I am not sure what it is meant by "real spending": "Comparing expenditures based on estimates of the actual purchasing power of each currency in its own country suggests that China’s real spending is closer to 70-80% of the United States"
    Does it mean military spending or total GDP in purchasing power parity terms? It would be nice if you can clarify that please.

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    1. Peter Robertson

      Winthrop Professor at University of Western Australia

      In reply to Lincoln Fung

      Thanks Lincoln

      I just mean the bundle military of goods that can be purchased in each country. Basically labour and services are relatively cheap in China, even after adjusting for quality differences. So using a PPP exchange rate gives a better relative comparison.

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    2. Georg Antony

      analyst

      In reply to Peter Robertson

      Corrections for purchasing-power parity are just one thing.

      Perhaps more important is that official statistics published by dictatorships are often worthless. Especially on a sensitive topic as the military, the official statistics are mere propaganda: they convey the message the Chinese Communist Party wants to tell the world.

      In practice, putting an expense item into the military budget or into a provincial budget under infrastructure development is purely a matter of choice by the Communist Party, not of accounting principles.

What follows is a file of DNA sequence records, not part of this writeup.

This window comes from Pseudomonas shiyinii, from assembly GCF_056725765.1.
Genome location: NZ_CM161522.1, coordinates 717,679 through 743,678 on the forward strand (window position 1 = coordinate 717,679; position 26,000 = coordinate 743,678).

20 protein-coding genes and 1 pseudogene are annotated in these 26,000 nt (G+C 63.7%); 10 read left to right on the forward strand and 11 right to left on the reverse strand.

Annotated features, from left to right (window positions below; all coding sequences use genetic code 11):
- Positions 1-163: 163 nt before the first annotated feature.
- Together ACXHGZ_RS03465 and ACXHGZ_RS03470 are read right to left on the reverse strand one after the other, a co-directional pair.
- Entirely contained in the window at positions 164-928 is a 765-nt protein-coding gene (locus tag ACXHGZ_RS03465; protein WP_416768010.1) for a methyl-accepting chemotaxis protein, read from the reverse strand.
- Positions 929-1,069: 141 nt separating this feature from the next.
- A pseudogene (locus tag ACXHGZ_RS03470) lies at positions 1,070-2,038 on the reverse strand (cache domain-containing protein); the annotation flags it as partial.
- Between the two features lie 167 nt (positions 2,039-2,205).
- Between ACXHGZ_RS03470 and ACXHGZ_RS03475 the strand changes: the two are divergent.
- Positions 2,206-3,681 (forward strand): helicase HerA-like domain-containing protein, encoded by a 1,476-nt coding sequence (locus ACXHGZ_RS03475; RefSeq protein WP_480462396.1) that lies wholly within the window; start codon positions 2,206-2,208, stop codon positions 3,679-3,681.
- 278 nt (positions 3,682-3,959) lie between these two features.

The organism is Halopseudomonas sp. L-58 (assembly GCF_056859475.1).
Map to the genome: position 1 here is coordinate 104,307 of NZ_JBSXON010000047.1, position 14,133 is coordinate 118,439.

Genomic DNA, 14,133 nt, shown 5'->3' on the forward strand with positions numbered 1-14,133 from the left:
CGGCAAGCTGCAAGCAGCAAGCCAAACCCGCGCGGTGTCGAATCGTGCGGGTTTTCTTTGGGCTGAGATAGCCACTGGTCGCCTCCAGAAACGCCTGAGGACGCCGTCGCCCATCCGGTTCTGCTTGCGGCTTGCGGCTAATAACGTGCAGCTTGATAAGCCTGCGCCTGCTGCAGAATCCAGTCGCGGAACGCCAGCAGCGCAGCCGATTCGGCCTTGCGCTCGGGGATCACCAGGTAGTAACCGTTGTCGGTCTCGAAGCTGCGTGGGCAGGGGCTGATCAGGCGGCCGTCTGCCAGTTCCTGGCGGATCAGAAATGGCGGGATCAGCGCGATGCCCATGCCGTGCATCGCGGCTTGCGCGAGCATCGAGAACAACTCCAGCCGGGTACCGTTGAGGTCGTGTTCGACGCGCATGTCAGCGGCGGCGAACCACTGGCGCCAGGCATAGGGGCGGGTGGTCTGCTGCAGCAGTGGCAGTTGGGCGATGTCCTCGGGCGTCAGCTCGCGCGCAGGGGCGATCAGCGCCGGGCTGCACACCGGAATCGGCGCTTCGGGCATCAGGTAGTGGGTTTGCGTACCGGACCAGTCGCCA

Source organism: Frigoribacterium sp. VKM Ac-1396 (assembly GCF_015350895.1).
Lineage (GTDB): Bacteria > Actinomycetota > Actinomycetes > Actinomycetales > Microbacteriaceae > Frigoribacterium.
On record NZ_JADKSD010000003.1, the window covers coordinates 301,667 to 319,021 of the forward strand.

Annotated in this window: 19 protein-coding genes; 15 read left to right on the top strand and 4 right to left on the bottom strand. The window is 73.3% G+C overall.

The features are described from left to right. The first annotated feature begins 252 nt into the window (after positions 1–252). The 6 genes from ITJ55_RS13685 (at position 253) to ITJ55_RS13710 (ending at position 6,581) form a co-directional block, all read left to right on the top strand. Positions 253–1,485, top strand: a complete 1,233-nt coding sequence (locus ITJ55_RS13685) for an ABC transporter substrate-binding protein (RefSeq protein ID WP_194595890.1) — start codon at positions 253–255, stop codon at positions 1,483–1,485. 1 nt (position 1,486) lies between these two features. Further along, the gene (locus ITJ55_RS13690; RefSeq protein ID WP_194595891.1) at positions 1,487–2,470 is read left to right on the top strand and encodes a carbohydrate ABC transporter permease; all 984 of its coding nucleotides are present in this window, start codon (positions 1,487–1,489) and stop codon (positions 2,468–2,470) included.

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  2. Jay Wulf

    Digerati at nomeonastiq.com

    It is important to remember that the US pre-emptive strike doctrine first stated by Bush.2 asserts that the US will attack any country seeking parity with the US.
    This is very concerning as China grows stronger.

    Hence perhaps the grumblings.

    I for one think that a counter balancing military power to the US hegemony is in the global interest.
    It benefits everyone.

    - The US has a new 'bad boy' they can rally around.
    - The likelyhood of serious conflict as asserted by the MAD doctrine is decreased.
    - The Chinese, unlike the Americans are astute diplomats. On the surface at least, the US often behaves in very thuggish and inelegant manner. Where as, as a very casual observer of the Chinese diplomacy I am impressed by how soft gloved it is (with the occasional exceptions like Tianamin).